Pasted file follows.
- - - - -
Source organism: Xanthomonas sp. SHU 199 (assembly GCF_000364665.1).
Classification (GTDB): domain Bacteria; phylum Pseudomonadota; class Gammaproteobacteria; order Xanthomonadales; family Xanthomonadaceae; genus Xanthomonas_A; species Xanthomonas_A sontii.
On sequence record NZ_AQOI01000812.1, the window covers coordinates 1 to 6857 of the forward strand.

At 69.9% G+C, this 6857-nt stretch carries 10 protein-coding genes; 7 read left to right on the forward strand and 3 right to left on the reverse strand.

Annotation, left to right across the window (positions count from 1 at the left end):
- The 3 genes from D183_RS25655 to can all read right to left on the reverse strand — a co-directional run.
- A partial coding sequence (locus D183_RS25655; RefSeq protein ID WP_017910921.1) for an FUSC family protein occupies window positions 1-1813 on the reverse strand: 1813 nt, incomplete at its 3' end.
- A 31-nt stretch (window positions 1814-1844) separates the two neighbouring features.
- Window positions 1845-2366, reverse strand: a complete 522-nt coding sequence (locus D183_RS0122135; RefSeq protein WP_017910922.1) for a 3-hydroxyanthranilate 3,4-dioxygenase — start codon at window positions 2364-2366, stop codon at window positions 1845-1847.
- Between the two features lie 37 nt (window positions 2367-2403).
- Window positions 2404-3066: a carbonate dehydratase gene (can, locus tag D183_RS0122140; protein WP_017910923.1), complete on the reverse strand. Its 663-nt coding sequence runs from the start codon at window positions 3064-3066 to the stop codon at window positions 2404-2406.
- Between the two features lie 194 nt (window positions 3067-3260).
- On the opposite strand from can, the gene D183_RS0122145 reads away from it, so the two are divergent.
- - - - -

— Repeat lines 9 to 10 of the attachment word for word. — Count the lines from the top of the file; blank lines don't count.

- Window positions 1845-2366, reverse strand: a complete 522-nt coding sequence (locus D183_RS0122135; RefSeq protein WP_017910922.1) for a 3-hydroxyanthranilate 3,4-dioxygenase — start codon at window positions 2364-2366, stop codon at window positions 1845-1847.
- Between the two features lie 37 nt (window positions 2367-2403).